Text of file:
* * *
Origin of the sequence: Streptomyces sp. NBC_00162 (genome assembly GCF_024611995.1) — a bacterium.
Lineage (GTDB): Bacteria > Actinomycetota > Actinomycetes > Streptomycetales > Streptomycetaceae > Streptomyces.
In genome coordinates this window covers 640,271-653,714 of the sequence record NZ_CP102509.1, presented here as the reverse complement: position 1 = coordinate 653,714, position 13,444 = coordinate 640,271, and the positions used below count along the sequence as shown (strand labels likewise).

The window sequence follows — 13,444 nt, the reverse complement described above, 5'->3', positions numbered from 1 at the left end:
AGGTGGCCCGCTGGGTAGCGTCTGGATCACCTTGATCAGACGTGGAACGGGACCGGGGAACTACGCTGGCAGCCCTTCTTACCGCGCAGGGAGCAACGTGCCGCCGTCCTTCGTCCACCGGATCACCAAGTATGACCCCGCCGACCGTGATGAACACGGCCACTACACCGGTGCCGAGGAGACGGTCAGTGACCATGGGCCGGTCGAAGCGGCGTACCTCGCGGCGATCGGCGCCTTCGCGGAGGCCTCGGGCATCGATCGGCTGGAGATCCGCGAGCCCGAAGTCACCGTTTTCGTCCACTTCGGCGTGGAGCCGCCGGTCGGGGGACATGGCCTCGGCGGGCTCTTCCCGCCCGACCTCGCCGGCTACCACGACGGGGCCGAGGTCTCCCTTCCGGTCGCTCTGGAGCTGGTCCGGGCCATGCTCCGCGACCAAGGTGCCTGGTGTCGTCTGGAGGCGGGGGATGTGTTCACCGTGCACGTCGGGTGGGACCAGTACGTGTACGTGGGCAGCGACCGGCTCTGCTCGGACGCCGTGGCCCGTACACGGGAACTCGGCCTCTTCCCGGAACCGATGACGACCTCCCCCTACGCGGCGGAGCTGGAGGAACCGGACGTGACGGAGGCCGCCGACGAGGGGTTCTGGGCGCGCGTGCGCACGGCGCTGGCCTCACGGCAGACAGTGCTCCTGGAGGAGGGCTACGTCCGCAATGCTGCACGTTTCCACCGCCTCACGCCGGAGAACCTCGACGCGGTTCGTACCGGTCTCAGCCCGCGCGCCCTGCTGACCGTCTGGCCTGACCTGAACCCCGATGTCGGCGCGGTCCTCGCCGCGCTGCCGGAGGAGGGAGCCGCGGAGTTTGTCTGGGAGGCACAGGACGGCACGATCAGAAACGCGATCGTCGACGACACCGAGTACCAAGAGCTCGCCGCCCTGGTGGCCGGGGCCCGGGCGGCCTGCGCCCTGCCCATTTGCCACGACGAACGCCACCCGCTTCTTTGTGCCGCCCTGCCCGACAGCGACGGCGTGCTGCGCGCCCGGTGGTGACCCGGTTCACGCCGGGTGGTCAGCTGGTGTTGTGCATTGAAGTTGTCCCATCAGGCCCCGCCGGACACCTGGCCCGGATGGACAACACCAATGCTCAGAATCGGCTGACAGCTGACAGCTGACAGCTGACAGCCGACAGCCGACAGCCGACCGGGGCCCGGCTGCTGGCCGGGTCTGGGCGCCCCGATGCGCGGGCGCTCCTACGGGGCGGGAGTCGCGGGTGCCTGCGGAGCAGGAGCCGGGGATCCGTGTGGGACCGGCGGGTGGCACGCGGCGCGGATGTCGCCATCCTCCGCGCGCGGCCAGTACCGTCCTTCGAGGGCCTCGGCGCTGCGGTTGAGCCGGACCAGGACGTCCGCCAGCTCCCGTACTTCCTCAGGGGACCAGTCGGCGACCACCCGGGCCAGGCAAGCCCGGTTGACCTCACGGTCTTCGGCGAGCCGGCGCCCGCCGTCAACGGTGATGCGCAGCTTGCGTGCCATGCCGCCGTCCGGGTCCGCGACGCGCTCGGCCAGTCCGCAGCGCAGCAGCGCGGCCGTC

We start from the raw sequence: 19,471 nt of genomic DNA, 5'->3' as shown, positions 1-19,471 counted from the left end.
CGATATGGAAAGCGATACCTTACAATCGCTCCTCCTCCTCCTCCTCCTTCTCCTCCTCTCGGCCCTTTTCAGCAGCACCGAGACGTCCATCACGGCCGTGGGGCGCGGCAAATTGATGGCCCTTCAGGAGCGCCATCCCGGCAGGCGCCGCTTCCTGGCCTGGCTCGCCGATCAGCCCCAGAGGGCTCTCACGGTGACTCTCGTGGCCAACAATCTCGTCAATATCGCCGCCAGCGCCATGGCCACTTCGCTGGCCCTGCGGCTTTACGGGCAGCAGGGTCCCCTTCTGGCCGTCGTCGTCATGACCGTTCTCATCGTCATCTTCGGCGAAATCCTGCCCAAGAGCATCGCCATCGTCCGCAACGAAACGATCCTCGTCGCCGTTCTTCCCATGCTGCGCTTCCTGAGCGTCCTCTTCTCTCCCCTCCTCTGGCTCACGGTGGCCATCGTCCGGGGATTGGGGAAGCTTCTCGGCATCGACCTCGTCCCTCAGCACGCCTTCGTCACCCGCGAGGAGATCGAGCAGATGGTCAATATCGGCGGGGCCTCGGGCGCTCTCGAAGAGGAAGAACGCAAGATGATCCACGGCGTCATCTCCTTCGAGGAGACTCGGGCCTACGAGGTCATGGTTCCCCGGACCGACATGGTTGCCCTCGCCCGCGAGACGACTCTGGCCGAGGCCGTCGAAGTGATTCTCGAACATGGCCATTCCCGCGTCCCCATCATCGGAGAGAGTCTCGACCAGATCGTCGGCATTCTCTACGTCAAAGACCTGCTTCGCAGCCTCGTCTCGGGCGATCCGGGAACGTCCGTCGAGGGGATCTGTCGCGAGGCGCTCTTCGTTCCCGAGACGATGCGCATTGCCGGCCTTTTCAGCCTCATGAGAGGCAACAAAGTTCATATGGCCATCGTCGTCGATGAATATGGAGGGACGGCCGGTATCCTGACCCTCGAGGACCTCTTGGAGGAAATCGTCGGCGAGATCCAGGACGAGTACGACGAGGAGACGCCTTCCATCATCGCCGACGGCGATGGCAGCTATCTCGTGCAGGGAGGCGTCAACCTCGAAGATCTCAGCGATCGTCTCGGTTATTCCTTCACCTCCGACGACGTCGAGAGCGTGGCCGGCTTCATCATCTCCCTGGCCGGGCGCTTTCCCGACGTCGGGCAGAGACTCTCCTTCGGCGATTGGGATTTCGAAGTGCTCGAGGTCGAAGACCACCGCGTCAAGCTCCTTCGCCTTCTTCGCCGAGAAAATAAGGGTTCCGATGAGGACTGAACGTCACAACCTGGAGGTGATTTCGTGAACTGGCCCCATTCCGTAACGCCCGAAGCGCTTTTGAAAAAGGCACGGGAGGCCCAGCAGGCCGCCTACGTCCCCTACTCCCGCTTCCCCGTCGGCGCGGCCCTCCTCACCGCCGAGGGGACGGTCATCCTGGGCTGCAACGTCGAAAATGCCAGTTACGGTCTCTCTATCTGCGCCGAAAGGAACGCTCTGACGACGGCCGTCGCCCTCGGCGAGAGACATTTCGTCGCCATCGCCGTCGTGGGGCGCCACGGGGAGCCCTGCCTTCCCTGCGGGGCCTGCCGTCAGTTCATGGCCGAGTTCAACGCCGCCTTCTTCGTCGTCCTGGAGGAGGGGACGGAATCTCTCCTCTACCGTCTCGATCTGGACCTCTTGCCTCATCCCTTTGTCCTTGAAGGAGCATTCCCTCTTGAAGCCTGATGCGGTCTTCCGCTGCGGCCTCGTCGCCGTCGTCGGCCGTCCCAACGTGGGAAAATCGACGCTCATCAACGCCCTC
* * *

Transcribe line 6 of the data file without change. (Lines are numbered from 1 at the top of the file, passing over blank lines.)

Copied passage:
We start from the raw sequence: 19,471 nt of genomic DNA, 5'->3' as shown, positions 1-19,471 counted from the left end.